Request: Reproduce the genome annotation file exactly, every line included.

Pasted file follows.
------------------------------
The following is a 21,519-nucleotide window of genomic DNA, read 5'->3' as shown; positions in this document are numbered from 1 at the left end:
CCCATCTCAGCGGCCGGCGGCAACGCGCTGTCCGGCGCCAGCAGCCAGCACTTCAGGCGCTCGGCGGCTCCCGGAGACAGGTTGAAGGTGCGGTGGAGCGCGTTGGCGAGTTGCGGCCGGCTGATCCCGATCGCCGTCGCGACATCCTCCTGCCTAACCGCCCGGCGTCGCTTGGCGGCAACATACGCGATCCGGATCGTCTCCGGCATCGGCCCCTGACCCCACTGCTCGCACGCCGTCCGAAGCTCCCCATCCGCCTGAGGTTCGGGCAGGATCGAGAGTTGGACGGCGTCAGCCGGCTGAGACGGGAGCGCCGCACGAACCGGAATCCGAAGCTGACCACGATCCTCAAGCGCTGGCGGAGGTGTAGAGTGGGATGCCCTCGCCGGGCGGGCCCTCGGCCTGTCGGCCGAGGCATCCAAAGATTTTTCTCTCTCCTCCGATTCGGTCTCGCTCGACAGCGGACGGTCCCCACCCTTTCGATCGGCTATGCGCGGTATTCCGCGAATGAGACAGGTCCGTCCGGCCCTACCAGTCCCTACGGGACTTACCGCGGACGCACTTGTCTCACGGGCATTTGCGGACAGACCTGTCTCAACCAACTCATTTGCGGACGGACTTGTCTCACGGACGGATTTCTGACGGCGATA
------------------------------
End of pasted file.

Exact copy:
The following is a 21,519-nucleotide window of genomic DNA, read 5'->3' as shown; positions in this document are numbered from 1 at the left end:
CCCATCTCAGCGGCCGGCGGCAACGCGCTGTCCGGCGCCAGCAGCCAGCACTTCAGGCGCTCGGCGGCTCCCGGAGACAGGTTGAAGGTGCGGTGGAGCGCGTTGGCGAGTTGCGGCCGGCTGATCCCGATCGCCGTCGCGACATCCTCCTGCCTAACCGCCCGGCGTCGCTTGGCGGCAACATACGCGATCCGGATCGTCTCCGGCATCGGCCCCTGACCCCACTGCTCGCACGCCGTCCGAAGCTCCCCATCCGCCTGAGGTTCGGGCAGGATCGAGAGTTGGACGGCGTCAGCCGGCTGAGACGGGAGCGCCGCACGAACCGGAATCCGAAGCTGACCACGATCCTCAAGCGCTGGCGGAGGTGTAGAGTGGGATGCCCTCGCCGGGCGGGCCCTCGGCCTGTCGGCCGAGGCATCCAAAGATTTTTCTCTCTCCTCCGATTCGGTCTCGCTCGACAGCGGACGGTCCCCACCCTTTCGATCGGCTATGCGCGGTATTCCGCGAATGAGACAGGTCCGTCCGGCCCTACCAGTCCCTACGGGACTTACCGCGGACGCACTTGTCTCACGGGCATTTGCGGACAGACCTGTCTCAACCAACTCATTTGCGGACGGACTTGTCTCACGGACGGATTTCTGACGGCGATA